It makes sense to discuss Mexico City’s Delfos and New York City’s Ailey company back-to-back. My experience of each was clarified by the other (although I think I’ve confirmed that reviewing three shows in a row is about all a boy can handle).
Both are touring, contemporary dance companies to a certain degree representative internationally of the countries in which they are based, and both are guided by the vision of a founder (in Delfos’ case, two) supplemented by work by simpatico, occasionally in-house choreographers. The technical and performative standards of both groups’ dancers are comparable, which is to say of the highest order, although in quality and approach quite divergent (more on that in a bit). Both mediate a creative terrain between art and entertainment, seeking neither credibility nor universal approval exclusively and, finally, both glean a large portion of their identity from ethnicity.
Two months ago I had never heard of Delfos Danza Contemporánea even though the company has been around since 1992. Claudia Lavista and Victor Manuel Ruiz have not left much to chance, building a group that comes on strong and firm as a singular vision despite the involvement of multiple choreographers and a co-directorship. For the most part, I’m into what they’re doing. What I’m definitely into are these dancers: Lavista and Ruiz, plus six others, are passionate, precise, and versatile as hell. The night before, I received from Ailey an energy of complacency, maybe even of boredom, that kept me from feeling like I owed them my undivided attention. Not so with Delfos: Although I walked into the Dance Center dead-tired and preoccupied, my attention was snatched within the first minute and kept rapt until the final bow.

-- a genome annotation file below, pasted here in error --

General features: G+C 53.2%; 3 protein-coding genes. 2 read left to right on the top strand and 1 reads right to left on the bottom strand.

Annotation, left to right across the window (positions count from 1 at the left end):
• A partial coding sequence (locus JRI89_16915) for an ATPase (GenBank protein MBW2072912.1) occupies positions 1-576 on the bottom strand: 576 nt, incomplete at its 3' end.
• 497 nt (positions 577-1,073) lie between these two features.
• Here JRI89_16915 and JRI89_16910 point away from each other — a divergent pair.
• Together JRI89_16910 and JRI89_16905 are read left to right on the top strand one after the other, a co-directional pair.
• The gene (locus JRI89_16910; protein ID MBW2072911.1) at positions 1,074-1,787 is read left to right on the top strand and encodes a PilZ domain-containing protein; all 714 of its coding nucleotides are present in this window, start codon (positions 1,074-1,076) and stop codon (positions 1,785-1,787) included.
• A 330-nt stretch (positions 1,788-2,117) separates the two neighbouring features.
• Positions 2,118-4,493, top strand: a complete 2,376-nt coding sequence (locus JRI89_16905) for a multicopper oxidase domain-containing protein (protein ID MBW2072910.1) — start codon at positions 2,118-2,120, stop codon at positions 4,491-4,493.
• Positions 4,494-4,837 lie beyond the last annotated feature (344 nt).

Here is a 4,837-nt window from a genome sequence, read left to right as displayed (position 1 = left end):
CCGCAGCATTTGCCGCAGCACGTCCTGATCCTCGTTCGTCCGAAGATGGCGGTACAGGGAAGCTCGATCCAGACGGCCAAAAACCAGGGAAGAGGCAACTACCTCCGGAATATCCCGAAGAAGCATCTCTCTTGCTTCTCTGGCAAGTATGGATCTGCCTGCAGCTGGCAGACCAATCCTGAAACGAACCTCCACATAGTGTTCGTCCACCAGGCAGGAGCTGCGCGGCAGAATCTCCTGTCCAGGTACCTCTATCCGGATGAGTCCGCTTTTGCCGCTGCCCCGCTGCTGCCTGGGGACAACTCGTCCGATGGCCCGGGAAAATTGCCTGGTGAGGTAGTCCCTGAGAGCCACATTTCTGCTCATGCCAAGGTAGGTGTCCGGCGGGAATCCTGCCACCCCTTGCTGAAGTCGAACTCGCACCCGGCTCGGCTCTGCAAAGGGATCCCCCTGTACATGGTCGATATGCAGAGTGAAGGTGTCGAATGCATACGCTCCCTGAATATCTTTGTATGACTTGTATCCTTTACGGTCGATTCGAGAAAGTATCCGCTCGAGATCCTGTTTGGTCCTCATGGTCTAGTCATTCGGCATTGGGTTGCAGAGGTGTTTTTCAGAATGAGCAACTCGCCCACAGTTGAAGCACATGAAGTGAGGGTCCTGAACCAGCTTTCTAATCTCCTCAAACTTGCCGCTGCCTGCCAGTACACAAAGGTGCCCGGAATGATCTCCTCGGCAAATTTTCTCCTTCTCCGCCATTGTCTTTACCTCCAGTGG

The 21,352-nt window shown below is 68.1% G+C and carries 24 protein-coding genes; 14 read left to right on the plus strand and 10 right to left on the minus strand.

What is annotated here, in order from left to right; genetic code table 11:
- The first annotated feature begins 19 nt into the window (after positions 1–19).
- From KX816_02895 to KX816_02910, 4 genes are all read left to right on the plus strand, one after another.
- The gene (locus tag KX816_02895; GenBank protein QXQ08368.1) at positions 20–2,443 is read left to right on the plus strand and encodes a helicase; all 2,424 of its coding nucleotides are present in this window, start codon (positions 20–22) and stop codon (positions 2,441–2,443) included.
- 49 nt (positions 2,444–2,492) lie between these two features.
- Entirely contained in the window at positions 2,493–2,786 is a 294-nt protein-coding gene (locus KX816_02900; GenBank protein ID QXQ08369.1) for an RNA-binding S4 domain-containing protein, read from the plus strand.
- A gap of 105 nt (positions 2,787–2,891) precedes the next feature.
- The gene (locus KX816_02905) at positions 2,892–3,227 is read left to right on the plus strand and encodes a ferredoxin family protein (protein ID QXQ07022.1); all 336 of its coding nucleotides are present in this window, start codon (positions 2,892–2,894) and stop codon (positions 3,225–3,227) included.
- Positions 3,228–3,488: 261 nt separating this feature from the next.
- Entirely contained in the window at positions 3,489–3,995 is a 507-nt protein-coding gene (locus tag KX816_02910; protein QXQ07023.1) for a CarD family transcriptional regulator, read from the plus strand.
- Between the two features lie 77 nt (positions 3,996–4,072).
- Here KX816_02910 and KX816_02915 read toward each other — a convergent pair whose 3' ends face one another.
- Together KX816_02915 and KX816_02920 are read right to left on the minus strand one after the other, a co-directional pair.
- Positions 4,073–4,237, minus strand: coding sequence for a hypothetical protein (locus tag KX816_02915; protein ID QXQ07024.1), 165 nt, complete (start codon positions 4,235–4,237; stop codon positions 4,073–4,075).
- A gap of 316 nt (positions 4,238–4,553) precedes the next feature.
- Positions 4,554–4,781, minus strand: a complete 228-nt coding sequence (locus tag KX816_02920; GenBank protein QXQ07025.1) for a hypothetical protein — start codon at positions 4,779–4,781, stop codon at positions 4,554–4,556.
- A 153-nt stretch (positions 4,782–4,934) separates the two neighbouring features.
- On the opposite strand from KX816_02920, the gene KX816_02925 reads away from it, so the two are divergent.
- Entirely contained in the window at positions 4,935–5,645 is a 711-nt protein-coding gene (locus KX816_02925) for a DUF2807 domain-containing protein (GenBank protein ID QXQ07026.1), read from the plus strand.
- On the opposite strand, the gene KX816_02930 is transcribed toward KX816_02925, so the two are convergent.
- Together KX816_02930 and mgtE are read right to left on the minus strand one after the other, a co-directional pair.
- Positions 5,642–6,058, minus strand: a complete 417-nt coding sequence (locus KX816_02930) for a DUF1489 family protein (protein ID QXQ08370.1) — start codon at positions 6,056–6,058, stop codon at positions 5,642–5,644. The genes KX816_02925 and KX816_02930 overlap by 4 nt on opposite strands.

(Briefly back to this not-leaving-much-to-chance business: Although all but one of the works were made by the dancers, there was a still-surprising uniformity to the evening’s program in design, vocabulary, and billing. Based on what I saw I’d almost call the company a collective. Four of the five pieces are introduced in the program notes with a somewhat-pompous quote—if you didn’t let me have one and simply said it was all the work of a single choreographer I wouldn’t have any reason not to believe you. Delfos definitely keeps its identity wrapped up tight. Most companies do, I suppose, but still, I noticed it repeatedly throughout the evening.)
The program opener, Nisi Dominus by Omar Carrum to a suite of Vivaldi songs, was the evening’s highlight even though it’s low point (closer Bolero by Lavista and Ruiz) wasn’t so far behind. There is real craft on display and more unique vocabulary in its fifteen-or-so minutes than in Alonzo King’s entire ouevre; the invention is truly astounding. It’s also almost laugh-out-loud challenging: Either Delfos is comprised entirely of dancers who simply don’t make many mistakes, or they rehearse under a bullwhip for thirteen hours a day. Either way, every thirty seconds or so my jaw would drop open at some phrase or another and the mere thought of having to execute it in front of an audience. Here’s what I’ll say about the discrepancy in quality and approach between this company and the Alvin Ailey American Dance Theater: Delfos’ dancers are never for a second even partially outside the movement experience. Even if I didn’t love every work on the program, the internal purity of what this octet was doing and the whole-body integration of each action was an object lesson. The Ailey dancers by contrast seemed to drift in and out of experiential focus, saved by their technique and facility rather than owning every moment on purpose.